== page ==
Six SATA 6 Gbps ports operate from the Z270 chipset, all of which combine to provide up to three 10Gbps SATA-Express ports. Gigabyte only includes the SATA-Express ports as they are basically free add-ons due to the functionality already being baked into the Z270 PCH. With that said, I still like SATA-Express for its ability to power front panel 10Gbps USB 3.1 connectors (until a new standard of connector, presumably based around USB Type-C, takes over).
Native 32Gbps U.2 is a surprise inclusion for a ~£170 motherboard but it’s not a bad thing to see it. For somebody who may have been lucky enough to grab a bargain 400GB Intel 750 U.2 SSD, the onboard port is a far cleaner solution than using an M.2-based adapter and having an ugly cable trail across one’s motherboard. Or you could get quirky and buy a U.2-to-M.2 adapter board to provide a third M.2 connector.
The pair of M.2 slots support both 32Gbps PCIe 3.0 x4 (or x2) NVMe SSDs as well as slower SATA 6Gbps M.2 SSDs. Both slots can be used simultaneously thanks to smart lane distributions, so if you fancy a pair of RAID 0 Samsung 960 EVO M.2 SSDs, go for it! In fact, you can add a third PCIe 3.0 x4 NVMe SSD connected to the U.2 port and run triple SSDs in RAID 0, though that would require the use of Intel 750 SSDs and a pair of M.2-to-U.2 adapters (unless a U.2 and M.2 compatible SSD is released in the future).
Gigabyte’s lane distribution may be smart on the PCIe front but it isn’t very efficient when it comes to the M.2 slots stealing bandwidth from SATA ports. A SATA/PCIe x2/PCIe x4 SSD in the upper M.2 slot renders SATA ports 4 and 5 unusable. The lower M.2 slot does not steal any SATA lanes except the one required from SATA port 0 to feed an M.2 SATA SSD, if installed. Put simply, you should use the lower M.2 slot first as it steals fewer SATA connections (possibly none), if cooling of your SSD isn’t a problem.
Up to 110mm-long drives can be housed in the top slot while the lower is limited to (the more common) 80mm-long variants. It is disappointing to see that Gigabyte has not given M.2 SSD cooling any consideration, as MSI has done with its M.2 Shield. With that said, positioning of the upper M.2 slot (not below a GPU) means that one could manually attach a VRM-style heatsink to an M.2 SSD without worrying about vertical interference. Incidental airflow from an air CPU cooler would also help.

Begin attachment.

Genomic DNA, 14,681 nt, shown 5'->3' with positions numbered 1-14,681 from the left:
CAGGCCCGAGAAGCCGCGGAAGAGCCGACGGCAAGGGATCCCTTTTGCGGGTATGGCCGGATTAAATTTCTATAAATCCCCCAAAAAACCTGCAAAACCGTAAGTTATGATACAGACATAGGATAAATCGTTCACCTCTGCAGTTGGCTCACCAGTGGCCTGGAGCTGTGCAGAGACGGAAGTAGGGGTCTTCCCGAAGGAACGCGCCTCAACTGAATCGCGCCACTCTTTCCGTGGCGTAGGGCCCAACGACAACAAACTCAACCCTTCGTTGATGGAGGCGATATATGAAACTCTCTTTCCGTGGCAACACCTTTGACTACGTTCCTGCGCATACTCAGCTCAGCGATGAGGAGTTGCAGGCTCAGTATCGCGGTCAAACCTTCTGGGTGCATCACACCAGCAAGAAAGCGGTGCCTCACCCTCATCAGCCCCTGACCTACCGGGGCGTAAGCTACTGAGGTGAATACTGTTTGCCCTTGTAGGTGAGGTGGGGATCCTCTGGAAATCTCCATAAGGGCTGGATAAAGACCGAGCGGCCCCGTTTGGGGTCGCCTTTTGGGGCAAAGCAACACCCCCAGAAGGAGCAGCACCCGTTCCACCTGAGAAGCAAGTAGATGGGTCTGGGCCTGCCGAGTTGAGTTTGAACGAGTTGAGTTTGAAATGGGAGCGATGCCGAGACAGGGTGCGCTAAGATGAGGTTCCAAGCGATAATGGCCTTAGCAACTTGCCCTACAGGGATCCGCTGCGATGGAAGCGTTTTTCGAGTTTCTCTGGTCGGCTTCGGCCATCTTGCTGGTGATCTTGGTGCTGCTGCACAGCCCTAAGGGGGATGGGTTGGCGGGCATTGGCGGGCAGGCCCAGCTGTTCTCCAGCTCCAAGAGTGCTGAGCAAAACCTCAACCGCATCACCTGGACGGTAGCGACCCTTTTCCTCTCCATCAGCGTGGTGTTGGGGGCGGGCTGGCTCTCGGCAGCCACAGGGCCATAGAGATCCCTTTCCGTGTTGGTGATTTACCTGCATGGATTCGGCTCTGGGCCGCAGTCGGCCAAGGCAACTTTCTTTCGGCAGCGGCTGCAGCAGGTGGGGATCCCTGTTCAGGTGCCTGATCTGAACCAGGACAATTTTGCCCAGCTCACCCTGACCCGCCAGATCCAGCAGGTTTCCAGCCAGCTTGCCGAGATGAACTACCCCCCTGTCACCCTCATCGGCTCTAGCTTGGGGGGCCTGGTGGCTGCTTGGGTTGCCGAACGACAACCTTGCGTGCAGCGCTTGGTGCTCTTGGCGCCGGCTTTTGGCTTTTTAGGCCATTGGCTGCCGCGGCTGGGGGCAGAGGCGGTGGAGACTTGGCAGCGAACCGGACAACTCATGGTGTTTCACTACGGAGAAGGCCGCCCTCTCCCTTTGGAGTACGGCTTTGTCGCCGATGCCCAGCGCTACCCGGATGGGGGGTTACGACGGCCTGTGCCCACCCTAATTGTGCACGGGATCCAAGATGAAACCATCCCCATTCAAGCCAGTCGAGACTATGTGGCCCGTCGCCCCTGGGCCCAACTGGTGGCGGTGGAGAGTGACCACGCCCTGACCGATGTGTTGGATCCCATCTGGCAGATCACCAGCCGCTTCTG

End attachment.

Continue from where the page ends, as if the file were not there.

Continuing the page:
The upper two reinforced, full-length PCIe slot should be used for a pair of graphics cards. Bandwidth from the CPU lanes is split as x16/x0 or x8/x8. Slot spacing is smart as the upper slot is far enough away from the CPU socket and DIMM connectors to minimise interference. The two-slot gap to the next PCIe full-length slot is large enough to give a dual-width graphics cooler some breathing room.
That lower full-length PCIe slot receives four lanes of PCIe 3.0 bandwidth from the chipset and, despite technically supporting a third card in CrossFire, should realistically be reserved for use with a PCIe SSD or other high-speed add-in card such as a multi-port NIC. Before stuffing it with an add-on card, though, it should be noted that bandwidth is shared between the lower full-length PCIe slot and the three PCIe 3.0 x1 connectors. When any one of those x1 slots is used, the bottom full-length slot reduces to PCIe 3.0 x1 bandwidth.
Connectors along the bottom edge are generally the usual affair, except for the 5-pin RGBW LED header which offers pure-white support as well as software-reconfigurable pins to offer greater compatibility in the fragmented RGB LED strip market. A Thunderbolt AIC header is found just below the pair of soldered BIOS chips, next to a 4-pin PWM/DC configurable fan header.
Gigabyte’s AMP-UP audio system for the Aorus Z270X-Gaming K5 is based around the popular Realtek ALC1220 codec. Audio capacitors, codec shielding, and dedicated PCB traces aim to smooth out the signal and maintain its quality.
The socketed op-amp is a Texas Instruments Burr Brown NE5532P unit that is common for motherboards at this price point (though not in socketed form). Importantly, its socketed installation allows it to be upgraded at the desire of a user’s individual preferences. A switch on the board’s bottom edge controls gain to the audio system with two different levels.
A total of six USB Type-A ports are found on the rear panel which is a fair number for most users wanting this calibre of motherboard (although another pair would have been welcomed). A PS/2 connector is mounted above the two yellow-coloured USB 3.1 Gen 1 5Gbps ports that also support Gigabyte’s USB DAC-UP 2 feature to deliver cleaner power to USB headsets and audio peripherals. There’s another 5Gbps USB 3.1 Gen 1 port mounted above the red, ASM2142-powered 10Gbps USB 3.1 Gen 2 Type-A port, next to the 10Gbps Type-C connector.
Two more Type-A ports, this time of USB 2.0 variety, are mounted below the Killer E2500 GbE NIC. Killer’s NIC is a hate-it-or-love-it inclusion for gamers but the network management software can prove useful in many scenarios, especially if the motherboard vendor does not have software capable of providing management for competing NIC solutions.
Video output comes from DisplayPort 1.2 and HDMI 1.4, meaning that 4K60 can operate through the DP connector. No luck for users wanting 4K60 over HDMI, though (which will be a small percentage given the likelihood of this board being paired with a discrete GPU).